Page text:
Supporters of Egypt’s deposed President Mohamed Morsi have urged fresh rallies, raising fears of renewed violence amid warnings from the interim government that police will disperse them soon.
Sit-ins were expected to continue on Friday, extending weeks-long rallies, two days after the interim government authorised police to clear demonstrations “gradually”.
“About 33 pro-Morsi marches are due to start after the midday prayer,” said Al Jazeera’s Hoda Abdel-Hamid, in Cairo.
“They will head to rallies at either Nassr City or near Cairo University. This is the third mass march called for so far this week.”
Al Jazeera’s Rawya Rageh, also in the capital, said: “Over the past 48 hours the interior ministry has been clarifying that any approach towards sit-ins is going to be gradual and preceded by several warnings,” .
“Up until now, it does not appear that a crackdown is particularly immiment given that were not seeing a security build up around the sit-ins.”
No specific date has been announced for the police intervention.
Those camped out at pro-Morsi rallies are using barricades or sand bags to fortify their rallies in the event of further violence, which has so far seen more than 250 people killed in one month.
“Given the record of the Egyptian security forces to break up sit-ins… the move almost always end up in fatalities,” our corresepondent said.
In an interview with Al Jazeera, Waleed al Haddad, a senior member of the Freedom and Justice Party which represents Egypt’s Muslim Brotherhood, pledged to remain on the streets until Morsi was restored to power.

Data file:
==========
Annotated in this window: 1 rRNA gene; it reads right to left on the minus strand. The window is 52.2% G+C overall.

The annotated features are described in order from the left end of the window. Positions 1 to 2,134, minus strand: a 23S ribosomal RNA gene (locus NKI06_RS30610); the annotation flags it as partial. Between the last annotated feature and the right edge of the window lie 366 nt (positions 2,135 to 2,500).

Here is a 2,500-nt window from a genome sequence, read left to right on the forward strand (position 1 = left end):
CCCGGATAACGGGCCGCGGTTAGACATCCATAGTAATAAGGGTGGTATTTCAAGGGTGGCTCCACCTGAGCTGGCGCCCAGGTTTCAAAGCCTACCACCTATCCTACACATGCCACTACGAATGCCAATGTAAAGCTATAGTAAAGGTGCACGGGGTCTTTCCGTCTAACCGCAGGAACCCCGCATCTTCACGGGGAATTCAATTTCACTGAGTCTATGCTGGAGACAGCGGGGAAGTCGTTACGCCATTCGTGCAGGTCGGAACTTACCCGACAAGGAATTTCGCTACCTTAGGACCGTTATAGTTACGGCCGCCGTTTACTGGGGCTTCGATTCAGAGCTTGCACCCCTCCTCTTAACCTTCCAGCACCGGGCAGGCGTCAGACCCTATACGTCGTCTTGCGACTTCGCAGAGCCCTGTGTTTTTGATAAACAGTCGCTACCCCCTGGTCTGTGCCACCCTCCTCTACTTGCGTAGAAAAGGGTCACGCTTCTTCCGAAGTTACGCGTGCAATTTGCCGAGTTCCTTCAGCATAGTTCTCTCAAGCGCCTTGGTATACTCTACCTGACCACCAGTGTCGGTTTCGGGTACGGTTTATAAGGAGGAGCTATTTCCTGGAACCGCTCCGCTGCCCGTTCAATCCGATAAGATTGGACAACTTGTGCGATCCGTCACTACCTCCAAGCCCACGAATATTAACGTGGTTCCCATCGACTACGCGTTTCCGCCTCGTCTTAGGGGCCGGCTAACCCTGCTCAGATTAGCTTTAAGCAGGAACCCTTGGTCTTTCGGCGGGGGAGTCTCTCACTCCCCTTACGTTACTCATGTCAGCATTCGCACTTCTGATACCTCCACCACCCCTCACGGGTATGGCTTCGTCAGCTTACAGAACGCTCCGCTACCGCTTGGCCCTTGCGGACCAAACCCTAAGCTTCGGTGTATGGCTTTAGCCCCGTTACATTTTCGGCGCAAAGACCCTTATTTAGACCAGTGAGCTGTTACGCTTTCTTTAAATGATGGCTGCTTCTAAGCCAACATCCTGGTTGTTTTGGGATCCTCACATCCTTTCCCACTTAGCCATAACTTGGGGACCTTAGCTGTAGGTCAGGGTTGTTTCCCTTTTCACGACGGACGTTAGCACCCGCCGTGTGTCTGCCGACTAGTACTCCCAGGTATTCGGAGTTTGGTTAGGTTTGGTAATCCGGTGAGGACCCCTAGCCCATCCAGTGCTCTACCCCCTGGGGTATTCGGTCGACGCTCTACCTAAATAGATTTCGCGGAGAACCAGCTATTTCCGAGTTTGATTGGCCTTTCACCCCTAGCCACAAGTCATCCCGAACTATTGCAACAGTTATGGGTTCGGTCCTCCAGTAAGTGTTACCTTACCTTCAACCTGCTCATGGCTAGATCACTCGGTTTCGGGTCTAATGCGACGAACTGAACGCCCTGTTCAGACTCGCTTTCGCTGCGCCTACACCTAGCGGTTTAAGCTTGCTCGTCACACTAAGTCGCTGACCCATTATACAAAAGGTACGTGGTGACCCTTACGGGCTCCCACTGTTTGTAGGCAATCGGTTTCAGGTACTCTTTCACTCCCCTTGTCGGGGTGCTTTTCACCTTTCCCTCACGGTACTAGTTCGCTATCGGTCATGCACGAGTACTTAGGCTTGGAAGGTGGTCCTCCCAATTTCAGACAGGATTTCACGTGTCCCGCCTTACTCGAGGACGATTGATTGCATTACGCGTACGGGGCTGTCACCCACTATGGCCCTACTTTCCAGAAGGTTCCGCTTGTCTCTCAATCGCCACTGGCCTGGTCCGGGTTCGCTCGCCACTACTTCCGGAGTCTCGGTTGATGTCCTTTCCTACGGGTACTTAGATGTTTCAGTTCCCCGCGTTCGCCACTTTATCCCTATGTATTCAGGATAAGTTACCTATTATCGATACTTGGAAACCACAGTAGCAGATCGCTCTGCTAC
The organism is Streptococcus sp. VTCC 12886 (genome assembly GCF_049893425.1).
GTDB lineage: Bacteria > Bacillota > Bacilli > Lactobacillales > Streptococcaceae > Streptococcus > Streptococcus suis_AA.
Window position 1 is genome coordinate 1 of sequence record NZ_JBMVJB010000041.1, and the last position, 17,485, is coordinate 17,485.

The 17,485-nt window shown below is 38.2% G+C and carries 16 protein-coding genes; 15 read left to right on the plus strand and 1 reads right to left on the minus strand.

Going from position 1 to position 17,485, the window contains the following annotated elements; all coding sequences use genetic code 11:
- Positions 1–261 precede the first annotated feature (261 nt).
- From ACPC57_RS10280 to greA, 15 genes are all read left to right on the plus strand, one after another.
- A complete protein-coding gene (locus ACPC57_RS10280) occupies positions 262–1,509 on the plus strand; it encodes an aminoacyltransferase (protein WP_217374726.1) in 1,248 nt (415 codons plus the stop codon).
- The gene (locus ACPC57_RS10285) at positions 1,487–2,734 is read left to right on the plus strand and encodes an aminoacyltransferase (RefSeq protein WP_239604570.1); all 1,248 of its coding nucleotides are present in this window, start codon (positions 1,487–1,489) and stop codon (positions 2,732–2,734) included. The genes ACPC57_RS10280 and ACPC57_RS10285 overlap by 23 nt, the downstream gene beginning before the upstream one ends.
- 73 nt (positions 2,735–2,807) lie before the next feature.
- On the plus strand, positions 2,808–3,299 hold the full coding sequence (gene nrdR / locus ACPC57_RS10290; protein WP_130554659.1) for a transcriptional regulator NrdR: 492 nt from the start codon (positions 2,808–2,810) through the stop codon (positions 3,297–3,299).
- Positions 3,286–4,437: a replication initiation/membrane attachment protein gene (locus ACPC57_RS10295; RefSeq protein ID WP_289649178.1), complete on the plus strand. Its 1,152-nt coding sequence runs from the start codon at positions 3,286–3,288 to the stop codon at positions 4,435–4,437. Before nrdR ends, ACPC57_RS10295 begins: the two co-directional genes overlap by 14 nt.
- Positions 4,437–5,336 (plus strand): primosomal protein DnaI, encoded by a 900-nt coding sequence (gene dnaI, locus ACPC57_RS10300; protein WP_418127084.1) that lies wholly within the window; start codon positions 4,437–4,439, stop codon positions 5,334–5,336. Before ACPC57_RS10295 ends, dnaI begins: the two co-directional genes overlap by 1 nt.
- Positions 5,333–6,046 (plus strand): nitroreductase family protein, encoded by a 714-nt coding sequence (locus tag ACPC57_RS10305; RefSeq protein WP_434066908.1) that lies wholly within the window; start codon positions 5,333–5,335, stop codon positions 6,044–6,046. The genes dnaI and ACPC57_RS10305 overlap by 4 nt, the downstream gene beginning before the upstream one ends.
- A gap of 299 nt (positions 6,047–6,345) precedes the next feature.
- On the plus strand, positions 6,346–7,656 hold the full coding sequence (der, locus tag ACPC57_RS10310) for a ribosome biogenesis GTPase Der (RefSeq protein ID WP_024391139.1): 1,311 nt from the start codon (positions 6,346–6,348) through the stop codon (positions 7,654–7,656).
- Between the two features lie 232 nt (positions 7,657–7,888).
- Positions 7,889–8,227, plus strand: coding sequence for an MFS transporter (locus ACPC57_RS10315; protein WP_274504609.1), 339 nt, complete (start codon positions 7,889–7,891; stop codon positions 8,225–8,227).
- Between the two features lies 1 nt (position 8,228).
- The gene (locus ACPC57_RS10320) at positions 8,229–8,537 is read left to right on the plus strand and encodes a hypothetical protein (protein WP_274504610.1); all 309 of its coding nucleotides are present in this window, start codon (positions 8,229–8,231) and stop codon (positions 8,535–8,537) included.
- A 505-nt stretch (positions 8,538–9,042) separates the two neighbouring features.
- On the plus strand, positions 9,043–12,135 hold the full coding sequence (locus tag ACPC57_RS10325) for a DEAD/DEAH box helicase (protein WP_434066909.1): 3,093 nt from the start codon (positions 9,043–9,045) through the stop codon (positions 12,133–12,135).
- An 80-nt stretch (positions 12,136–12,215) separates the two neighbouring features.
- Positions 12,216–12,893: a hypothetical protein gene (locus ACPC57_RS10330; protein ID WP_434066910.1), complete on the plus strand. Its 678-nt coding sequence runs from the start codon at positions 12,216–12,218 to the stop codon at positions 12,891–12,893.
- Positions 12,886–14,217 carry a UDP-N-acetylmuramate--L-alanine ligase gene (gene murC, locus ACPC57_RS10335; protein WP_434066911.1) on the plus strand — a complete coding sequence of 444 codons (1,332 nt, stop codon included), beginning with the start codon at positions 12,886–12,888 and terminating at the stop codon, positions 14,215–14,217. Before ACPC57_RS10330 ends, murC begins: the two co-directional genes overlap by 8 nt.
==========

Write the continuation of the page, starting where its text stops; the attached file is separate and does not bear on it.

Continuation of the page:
“The people will not leave the squares all over Egypt. We are here for the restoration of legitimacy. … We are offering our blood, our money, everything in order to restore [democracy],” he said.
In its statements this week, the interior ministry asked those in Rabaa al-Adawiya and Nahda squares “to let reason and the national interest prevail, and to quickly leave”.”
On Thursday it pledged “a safe exit and full protection to whomever responds to this appeal,” which was subsequently rejected by protesters.
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Witnesses on Thursday told Al Jazeera that military helicopters were hovering at low altitude over the sit-in at Cairo’s Rabaa al-Adawiya district, which has been running since Morsi’s removal by the military on July 3.
Foreign officials have also stepped up efforts to pressure a way forward.
Later, two US Republican senators accepted an invite from President Obama to visit Egypt and press for fresh elections.
And on Thursday, Germany’s Guido Westerwelle, the first foreign minister to visit Egypt since Morsi was deposed, urged authorities to avoid “the appearance of selective justice”.
Most recently, John Kerry, US secretary of state, speaking during a trip to Pakistan, said: “The military was asked to intervene by millions and millions of people, all of whom were afraid of a descendance into chaos, into violence.”
Following Ashton’s visit to Cairo, he had phoned her to back a call for an “inclusive political process”.